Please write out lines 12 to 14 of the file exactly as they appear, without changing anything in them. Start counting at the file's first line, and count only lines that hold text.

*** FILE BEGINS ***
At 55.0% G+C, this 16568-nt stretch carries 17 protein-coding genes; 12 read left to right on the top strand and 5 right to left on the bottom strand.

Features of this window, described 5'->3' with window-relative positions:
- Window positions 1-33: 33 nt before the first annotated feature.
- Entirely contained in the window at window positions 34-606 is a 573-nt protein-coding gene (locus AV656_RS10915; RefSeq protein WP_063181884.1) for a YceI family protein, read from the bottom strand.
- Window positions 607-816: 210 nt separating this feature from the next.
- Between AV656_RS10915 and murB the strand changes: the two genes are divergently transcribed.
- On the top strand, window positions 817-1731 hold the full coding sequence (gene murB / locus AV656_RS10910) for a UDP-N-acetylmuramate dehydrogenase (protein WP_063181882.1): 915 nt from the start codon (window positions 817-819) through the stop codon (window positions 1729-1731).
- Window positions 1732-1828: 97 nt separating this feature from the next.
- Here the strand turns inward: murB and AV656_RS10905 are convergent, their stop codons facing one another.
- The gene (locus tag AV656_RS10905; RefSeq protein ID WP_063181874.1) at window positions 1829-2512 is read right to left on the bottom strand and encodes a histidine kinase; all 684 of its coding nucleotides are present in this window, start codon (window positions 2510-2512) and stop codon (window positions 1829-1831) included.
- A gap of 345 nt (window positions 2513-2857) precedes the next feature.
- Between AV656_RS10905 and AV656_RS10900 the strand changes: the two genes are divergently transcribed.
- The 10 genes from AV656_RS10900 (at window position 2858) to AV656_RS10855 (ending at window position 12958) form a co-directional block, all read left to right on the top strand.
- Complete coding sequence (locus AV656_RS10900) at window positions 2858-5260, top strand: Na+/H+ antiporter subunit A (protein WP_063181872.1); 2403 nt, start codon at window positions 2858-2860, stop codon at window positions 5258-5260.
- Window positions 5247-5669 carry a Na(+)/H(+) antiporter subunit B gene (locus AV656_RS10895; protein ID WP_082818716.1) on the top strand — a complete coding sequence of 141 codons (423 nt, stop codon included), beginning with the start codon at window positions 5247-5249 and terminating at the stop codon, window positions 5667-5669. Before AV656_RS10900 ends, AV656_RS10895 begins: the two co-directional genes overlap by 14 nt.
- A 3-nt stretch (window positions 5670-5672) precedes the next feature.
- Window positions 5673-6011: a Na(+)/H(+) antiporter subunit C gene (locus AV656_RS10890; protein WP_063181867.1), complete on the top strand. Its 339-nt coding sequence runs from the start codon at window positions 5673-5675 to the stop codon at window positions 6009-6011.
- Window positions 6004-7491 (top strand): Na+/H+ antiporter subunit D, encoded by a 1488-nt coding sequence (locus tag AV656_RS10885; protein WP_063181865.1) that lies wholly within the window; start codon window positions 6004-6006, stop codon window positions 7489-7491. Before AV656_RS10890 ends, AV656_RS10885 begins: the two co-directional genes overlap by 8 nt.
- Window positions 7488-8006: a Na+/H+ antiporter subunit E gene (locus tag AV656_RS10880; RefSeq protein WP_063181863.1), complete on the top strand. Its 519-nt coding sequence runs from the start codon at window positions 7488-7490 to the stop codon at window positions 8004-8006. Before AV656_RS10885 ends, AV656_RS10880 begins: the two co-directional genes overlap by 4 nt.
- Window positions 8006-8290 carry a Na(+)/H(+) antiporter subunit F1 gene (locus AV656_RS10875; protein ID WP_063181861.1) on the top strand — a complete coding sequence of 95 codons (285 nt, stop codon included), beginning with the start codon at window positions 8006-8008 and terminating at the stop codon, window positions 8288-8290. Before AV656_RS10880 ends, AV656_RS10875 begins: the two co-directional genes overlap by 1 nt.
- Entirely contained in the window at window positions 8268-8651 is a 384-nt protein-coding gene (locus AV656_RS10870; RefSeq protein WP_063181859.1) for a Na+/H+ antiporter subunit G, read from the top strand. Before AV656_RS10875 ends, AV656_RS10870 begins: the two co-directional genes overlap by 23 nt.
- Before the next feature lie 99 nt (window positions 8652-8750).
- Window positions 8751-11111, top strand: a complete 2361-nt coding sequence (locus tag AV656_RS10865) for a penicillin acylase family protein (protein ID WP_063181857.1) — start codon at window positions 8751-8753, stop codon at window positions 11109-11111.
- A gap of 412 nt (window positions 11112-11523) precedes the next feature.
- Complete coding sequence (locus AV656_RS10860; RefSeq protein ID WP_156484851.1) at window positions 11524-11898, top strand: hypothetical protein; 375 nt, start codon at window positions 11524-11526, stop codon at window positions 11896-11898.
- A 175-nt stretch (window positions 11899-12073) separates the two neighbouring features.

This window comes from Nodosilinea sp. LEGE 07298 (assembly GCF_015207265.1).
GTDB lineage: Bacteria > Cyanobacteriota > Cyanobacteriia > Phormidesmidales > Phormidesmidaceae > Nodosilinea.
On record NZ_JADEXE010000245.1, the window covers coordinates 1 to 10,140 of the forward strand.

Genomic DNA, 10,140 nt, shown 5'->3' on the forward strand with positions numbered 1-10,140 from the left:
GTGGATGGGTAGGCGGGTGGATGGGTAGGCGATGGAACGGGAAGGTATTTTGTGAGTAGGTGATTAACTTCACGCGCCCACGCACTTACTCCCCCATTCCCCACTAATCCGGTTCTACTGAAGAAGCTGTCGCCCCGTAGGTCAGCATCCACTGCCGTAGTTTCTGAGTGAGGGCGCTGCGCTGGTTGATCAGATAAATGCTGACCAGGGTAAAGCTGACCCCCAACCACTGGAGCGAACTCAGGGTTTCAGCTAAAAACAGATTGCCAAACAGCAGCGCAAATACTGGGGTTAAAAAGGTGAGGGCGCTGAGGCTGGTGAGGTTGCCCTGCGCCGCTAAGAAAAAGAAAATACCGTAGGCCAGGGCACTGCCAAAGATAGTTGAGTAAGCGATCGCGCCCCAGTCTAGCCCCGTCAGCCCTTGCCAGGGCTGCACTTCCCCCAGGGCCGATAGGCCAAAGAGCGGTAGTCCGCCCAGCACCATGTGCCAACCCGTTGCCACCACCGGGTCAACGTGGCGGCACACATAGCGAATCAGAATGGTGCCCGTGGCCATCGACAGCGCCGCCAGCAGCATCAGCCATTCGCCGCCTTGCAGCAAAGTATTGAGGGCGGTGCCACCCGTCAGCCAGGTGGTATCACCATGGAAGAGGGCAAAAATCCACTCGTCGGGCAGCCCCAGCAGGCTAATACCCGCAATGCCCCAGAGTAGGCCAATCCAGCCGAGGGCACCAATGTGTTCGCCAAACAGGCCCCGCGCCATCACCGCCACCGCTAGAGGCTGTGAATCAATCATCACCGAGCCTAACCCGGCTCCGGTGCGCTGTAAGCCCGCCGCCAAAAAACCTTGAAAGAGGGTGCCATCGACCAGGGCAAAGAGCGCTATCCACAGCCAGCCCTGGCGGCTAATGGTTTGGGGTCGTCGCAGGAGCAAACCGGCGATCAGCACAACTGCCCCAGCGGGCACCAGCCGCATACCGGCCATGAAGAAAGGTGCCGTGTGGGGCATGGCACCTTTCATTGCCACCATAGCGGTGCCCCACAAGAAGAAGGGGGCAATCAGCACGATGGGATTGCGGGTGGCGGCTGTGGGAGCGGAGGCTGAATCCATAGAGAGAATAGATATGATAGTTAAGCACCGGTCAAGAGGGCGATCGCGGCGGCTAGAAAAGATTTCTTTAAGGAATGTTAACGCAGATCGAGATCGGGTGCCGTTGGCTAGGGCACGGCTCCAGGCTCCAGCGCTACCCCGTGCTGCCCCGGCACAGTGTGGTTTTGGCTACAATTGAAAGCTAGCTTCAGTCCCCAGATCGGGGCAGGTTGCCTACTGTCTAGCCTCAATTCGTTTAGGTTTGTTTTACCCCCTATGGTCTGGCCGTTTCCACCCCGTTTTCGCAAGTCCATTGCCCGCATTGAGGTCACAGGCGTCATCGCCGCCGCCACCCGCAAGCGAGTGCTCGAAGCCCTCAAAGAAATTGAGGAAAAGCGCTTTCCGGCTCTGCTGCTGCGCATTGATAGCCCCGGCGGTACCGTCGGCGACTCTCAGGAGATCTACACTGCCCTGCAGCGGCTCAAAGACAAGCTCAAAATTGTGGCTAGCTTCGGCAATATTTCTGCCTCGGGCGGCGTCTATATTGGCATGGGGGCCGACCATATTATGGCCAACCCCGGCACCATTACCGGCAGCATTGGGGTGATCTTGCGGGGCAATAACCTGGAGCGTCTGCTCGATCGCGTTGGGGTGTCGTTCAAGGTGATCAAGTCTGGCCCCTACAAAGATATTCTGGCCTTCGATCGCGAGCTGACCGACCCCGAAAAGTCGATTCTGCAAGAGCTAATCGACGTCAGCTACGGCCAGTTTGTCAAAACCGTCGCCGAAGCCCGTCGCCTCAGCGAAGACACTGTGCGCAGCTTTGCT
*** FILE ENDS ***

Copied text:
- Between AV656_RS10905 and AV656_RS10900 the strand changes: the two genes are divergently transcribed.
- The 10 genes from AV656_RS10900 (at window position 2858) to AV656_RS10855 (ending at window position 12958) form a co-directional block, all read left to right on the top strand.
- Complete coding sequence (locus AV656_RS10900) at window positions 2858-5260, top strand: Na+/H+ antiporter subunit A (protein WP_063181872.1); 2403 nt, start codon at window positions 2858-2860, stop codon at window positions 5258-5260.